The king to the sheriff of Northampton, greeting. Know that, on account of our great need and the urgent pressure of our debts, and for the sake of preserving our land of Poitou, all the magnates and faithful men of our entire kingdom have of their free will granted in common that a contribution (donum) shall be made to us: namely, 2s. from every plough-team, in so far as it was joined by the day after the last preceding feast of St. John the Baptist in the fourth year of our reign, to be collected by your hand and [the hands] of two lawful knights of your county, who shall be elected to do so by the will and counsel of all men of the county in full county [court]. And therefore we command you, firmly and straitly enjoining, that, having convoked your full county [court], you cause to be elected by the will and counsel of those men of the county two of the more lawful knights of the whole county who best have the knowledge, willingness, and ability to carry out this business to our advantage. And you, taking those [knights] with you, shall immediately cause that contribution to be assessed on and collected from every plough-team as aforesaid, excepting the demesnes of the archbishops and bishops and their peasants, and excepting the demesnes of the Cistercian order and of the Premonstratensians. And see to it that you are able distinctly and clearly to account to us at London on the day after Michaelmas next how many plough-teams there are in your bailiwick from which we ought to have that contribution. And have the money due therefrom safely collected by the hands of the two knights aforesaid and by your own; and have it sent to London on the aforesaid day under your seal and the seals of the two knights aforesaid, and safely deposited in the house of the New Temple until provision is made as to what ought to be done with it. And as you cherish your life and all that you have, concern yourself with this matter so that, on account of no assessment or collection poorly carried out by you and the aforesaid knights, we shall later need to have severe inquisition made by faithful men sent from our court, to your grave confusion and that of those men associated with you in carrying out the aforesaid assessment and collection. Witness.... Similar letters to all the sheriffs of England.

(Latin) Ibid., I, 437.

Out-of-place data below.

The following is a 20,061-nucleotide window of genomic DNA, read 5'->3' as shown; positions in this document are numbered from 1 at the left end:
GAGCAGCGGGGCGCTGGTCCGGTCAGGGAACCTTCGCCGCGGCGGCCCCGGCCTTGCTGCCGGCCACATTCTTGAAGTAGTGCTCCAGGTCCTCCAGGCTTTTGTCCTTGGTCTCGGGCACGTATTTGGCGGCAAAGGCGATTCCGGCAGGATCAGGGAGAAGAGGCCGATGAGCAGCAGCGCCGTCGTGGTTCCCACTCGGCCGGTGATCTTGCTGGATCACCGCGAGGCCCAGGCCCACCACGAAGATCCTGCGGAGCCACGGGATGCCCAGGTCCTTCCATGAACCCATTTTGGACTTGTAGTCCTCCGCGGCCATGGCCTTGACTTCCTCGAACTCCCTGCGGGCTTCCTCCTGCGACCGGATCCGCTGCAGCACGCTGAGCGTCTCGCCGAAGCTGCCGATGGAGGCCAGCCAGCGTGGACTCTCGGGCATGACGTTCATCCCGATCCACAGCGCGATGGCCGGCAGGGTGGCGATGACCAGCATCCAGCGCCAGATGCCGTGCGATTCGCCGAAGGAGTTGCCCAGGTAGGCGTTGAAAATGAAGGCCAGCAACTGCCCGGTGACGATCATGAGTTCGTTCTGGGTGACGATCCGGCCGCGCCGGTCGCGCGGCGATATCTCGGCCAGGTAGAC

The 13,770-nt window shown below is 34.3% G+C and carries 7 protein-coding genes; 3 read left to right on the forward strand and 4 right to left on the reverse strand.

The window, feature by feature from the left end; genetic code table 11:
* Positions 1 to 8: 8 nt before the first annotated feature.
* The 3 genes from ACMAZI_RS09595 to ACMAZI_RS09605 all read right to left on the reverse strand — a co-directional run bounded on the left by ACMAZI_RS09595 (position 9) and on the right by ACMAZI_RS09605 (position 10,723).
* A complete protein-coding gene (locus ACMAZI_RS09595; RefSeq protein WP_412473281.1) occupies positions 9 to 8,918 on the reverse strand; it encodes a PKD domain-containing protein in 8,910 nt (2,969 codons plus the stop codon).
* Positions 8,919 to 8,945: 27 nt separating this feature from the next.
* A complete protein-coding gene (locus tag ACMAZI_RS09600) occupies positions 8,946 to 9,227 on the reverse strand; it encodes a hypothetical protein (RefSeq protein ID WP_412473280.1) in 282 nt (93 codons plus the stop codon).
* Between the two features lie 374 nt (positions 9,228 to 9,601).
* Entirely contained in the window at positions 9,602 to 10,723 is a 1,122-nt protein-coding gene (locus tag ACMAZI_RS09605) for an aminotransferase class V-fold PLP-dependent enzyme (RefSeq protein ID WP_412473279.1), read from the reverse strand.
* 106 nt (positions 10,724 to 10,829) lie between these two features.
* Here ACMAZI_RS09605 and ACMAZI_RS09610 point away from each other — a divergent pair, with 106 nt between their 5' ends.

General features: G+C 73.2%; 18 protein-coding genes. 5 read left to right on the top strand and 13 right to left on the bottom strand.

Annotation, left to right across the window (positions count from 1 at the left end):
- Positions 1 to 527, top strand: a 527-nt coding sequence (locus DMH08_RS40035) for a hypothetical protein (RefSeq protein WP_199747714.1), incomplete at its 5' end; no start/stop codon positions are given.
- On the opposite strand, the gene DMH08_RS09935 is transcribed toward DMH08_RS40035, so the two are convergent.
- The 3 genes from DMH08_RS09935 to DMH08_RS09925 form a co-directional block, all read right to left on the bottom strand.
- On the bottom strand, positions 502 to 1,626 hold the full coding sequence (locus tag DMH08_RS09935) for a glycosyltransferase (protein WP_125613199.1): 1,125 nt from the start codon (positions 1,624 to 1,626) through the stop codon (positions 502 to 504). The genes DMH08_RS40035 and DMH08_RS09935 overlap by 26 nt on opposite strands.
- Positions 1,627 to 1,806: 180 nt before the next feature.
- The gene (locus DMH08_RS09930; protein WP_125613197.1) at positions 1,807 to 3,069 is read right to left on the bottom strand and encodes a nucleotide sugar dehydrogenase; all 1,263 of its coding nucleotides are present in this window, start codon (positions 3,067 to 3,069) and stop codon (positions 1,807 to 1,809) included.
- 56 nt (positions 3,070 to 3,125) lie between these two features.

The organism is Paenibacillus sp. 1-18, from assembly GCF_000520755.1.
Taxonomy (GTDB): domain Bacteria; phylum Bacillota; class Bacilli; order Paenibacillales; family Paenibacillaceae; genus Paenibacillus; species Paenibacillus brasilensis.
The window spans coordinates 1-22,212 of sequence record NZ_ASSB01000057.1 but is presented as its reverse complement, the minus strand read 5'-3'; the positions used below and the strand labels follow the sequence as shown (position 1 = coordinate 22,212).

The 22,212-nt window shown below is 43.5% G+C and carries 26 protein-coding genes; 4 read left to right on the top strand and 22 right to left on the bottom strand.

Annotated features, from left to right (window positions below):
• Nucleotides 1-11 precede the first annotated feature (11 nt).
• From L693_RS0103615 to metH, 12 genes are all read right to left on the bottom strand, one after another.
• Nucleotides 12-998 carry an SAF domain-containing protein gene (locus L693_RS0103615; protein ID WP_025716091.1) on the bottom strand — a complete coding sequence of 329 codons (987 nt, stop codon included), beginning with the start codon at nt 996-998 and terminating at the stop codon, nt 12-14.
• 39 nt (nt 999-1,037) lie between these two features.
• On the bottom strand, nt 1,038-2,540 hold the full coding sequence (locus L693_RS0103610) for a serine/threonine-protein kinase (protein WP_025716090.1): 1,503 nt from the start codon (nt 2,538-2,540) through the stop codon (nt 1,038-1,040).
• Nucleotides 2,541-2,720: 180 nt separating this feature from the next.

(D) Collection of a Fifteenth (1225)

The king to ... ,[5] greeting. We have assigned you as our justiciars to assess and collect for our use the fifteenth of all movables in the counties of Nottingham and Derby according to this form. Our sheriff of Nottingham and Derby will cause to be assembled before you at Nottingham all the knights of his counties on the Sunday next before Mid-Lent; on which day you shall cause to be elected four lawful knights from each hundred or wapentake — or more or less according to the size of the hundreds and wapentakes — who are to go through every hundred or wapentake to assess and collect the aforesaid fifteenth of all chattels. Nevertheless, from this fifteenth, for the benefit of archbishops, bishops, abbots, priors, and other men of religion, also of earls, barons, knights, and freeholders who are not merchants, are to be exempted their books of all kinds, the ornaments of churches and chapels, riding-horses, draught-horses, pack-horses, arms of all kinds, jewels, vases, utensils, hay, and [the contents of] larders and cellars; also grain bought for supplying castles. Likewise from this fifteenth, for the benefit of merchants who pay a fifteenth from all their merchandise and movables, are to be exempted the arms to which they are sworn,[6] their riding-horses, the utensils in their houses, and [the contents of] their larders and cellars [kept] for their sustenance. Likewise from this fifteenth, for the benefit of villeins, are to be exempted the arms to which they are sworn, their utensils, their meat and fish and drink that are not for sale, and their hay and fodder that are not for sale. Moreover, those knights shall not go into the hundreds or wapentakes of which they are residents, but into other adjacent hundreds or wapentakes. Furthermore, every person, with the exception of earls, barons, and knights, shall swear to the number, quantity, and value of his own movables and also of the movables belonging to two of his nearest neighbours. And if, perchance, dissension thereby arises between him who owns the movables and his neighbours who have sworn concerning the same movables, the said knights shall seek a verdict through the oaths of twelve good and lawful men of the neighbourhood — or as many as they shall deem sufficient for a verdict in this matter — and according to that verdict they shall levy the fifteenth. But the serjeants and reeves of the lands of earls, barons, and knights — or just the reeves, if no serjeants are there — shall in the same way swear the same oath concerning the movables of their lords in each vill.[7] ... Moreover, you are to follow the same procedure with regard to the fiefs of archbishops, bishops, abbots, priors, and other men of religion, except for their demesnes and their own villeins; so far as these are concerned, the archbishops and bishops shall have the fifteenth assessed and collected in the aforesaid form, and shall account for it to us at the same terms [as prescribed for the regular collectors]. And so we command and straitly enjoin you that, in the fealty by which you are bound to us, you give care and efficacious action to carrying out this matter as set forth above. By witness of the king, at Westminster, February 15.